Zinman, Hewitt at their best with Beethoven

November 22, 1996|By Stephen Wigler | Stephen Wigler,SUN MUSIC CRITIC

David Zinman's all-Beethoven program last night in Meyerhoff Hall with the Baltimore Symphony and guest piano soloist, Angela Hewitt, could have been called "Beethoven, the Humorist." This composer has become such an icon of Western man's isolation and angst that we tend to forget that his music is often as furiously comic as it is tragic.

Sometimes Beethoven's music in this vein seems merely to display his attraction the inane -- as it is in the "King Stephen Overture," with which the program began. But even with this piece -- a potboiler written for an official occasion -- Beethoven experimented with the comic possibilities of outlandish juxtapositions. Zinman and the orchestra played the piece superbly -- with a light touch and with appropriately manic energy.

In the Symphony No. 4, which concluded the program, one sees some of the same principles of juxtaposition at work. Beethoven uses the form of the symphony as he received it from the hands of Haydn -- a first movement that begins with a slow introduction and then moves into an allegro -- and rings changes on it. Here, the slow introduction is genuinely ominous, mysterious and menacing; this will be no joke, the listener thinks. But, of course, the joke is on the listener: for that introduction leads into one of the composer's most engaging and apparently light-hearted first movements.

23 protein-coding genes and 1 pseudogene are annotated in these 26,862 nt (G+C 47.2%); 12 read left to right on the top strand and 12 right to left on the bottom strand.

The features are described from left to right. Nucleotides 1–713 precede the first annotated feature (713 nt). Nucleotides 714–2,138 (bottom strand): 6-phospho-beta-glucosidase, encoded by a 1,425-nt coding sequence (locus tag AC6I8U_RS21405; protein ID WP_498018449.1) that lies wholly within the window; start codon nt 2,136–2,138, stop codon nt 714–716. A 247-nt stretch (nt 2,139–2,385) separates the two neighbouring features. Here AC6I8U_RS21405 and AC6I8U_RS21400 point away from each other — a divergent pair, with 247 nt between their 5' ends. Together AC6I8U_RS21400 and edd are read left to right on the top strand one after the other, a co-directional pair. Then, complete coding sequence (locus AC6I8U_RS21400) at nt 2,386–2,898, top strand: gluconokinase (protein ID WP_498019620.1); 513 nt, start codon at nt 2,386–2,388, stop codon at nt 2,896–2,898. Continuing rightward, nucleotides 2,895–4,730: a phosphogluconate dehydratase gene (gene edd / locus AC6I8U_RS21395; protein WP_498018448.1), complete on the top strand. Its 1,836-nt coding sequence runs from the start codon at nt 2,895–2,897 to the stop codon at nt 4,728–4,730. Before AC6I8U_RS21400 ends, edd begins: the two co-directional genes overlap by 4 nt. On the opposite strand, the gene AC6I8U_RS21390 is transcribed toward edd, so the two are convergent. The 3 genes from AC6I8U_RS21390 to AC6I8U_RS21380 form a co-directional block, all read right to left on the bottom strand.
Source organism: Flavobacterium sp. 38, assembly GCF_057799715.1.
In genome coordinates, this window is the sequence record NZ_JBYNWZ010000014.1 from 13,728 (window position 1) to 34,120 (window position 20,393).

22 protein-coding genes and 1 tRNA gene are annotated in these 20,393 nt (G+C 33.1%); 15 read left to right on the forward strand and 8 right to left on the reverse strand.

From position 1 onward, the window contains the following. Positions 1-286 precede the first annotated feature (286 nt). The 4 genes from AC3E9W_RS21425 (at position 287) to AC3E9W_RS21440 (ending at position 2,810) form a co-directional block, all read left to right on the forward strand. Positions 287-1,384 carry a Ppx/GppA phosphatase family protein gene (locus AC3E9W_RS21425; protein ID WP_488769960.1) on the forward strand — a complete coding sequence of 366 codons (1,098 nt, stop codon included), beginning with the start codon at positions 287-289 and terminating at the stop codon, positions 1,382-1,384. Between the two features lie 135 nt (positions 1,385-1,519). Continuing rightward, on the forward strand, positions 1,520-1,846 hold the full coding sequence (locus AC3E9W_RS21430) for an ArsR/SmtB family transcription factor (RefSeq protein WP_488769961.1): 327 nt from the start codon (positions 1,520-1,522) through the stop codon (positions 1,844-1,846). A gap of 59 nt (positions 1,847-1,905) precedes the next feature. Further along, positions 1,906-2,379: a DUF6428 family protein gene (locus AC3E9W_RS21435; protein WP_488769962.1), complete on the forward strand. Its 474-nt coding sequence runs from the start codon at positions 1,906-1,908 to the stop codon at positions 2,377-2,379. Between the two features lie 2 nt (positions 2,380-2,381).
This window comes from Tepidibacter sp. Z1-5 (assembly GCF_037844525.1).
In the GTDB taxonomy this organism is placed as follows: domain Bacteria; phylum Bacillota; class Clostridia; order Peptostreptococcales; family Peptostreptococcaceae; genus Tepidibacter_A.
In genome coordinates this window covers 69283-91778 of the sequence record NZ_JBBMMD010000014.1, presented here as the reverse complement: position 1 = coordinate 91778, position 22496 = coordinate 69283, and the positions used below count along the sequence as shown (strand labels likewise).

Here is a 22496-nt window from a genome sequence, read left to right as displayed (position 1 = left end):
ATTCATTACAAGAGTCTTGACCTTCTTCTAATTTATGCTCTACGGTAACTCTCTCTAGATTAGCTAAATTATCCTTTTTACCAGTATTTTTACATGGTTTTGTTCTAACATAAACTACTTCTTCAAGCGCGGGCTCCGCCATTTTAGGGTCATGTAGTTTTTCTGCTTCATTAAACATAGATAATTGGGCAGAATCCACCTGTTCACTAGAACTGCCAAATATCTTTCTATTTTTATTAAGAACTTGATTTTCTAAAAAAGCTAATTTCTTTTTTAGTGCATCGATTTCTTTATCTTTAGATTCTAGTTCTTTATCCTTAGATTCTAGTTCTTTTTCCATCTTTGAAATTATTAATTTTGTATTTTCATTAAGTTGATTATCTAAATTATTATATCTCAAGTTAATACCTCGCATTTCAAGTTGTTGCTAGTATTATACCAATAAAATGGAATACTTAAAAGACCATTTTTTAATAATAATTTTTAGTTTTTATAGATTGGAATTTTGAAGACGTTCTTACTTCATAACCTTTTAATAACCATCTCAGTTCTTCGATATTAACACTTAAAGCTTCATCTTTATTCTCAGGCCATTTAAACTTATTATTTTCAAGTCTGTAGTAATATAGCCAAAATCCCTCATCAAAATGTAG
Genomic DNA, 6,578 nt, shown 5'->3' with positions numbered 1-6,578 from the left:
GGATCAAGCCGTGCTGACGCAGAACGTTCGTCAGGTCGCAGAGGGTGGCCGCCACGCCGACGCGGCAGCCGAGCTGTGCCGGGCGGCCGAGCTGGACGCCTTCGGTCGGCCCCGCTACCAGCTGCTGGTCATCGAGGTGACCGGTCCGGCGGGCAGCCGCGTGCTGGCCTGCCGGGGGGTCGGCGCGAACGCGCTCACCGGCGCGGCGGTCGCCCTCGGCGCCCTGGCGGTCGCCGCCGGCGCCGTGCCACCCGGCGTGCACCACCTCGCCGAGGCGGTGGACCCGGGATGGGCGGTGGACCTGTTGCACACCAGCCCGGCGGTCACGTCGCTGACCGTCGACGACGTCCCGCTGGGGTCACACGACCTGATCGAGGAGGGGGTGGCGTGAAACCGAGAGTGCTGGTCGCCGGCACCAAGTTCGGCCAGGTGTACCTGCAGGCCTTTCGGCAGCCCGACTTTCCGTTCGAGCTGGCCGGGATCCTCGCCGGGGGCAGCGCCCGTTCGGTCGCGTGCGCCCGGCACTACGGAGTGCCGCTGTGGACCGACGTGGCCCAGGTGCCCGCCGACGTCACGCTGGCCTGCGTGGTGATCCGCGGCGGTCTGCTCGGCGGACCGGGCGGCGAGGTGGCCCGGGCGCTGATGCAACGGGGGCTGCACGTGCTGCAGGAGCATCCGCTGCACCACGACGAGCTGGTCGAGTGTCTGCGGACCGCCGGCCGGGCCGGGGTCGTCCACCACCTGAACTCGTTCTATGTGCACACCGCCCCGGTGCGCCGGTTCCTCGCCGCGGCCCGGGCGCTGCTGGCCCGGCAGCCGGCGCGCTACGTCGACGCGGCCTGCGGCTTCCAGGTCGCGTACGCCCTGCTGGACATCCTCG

Zinman's performance was enormously impressive. The conductor relished, as he almost invariably does in Beethoven, in fast speeds -- and not just in the composer's fast movements. Even the second movement Adagio was taken quickly. But this was a performance that demonstrated that what is fast need not eschew the expressive. This wonderful reading may have moved fast, but it flowed -- it never rushed.

This listener cannot remember ever hearing an account of Beethoven's First Concerto that he enjoyed as much as last night's performance by Angela Hewitt. From Hewitt, who has a well-deserved reputation as a distinguished interpreter of 18th-century music, one might have expected an interpretation of this early concerto that was chastely Mozartean. Nothing could have been further from the truth, however. Hewitt is a very graceful player -- her subtlety of touch recalls the great days of Kempff, Haskil and Curzon -- but also a daring and volatile one. She played this piece in a way that never violated its classical dimensions, but which, nevertheless, exuded an almost dangerous sense of quirky fantasy.

Pub Date: 11/22/96

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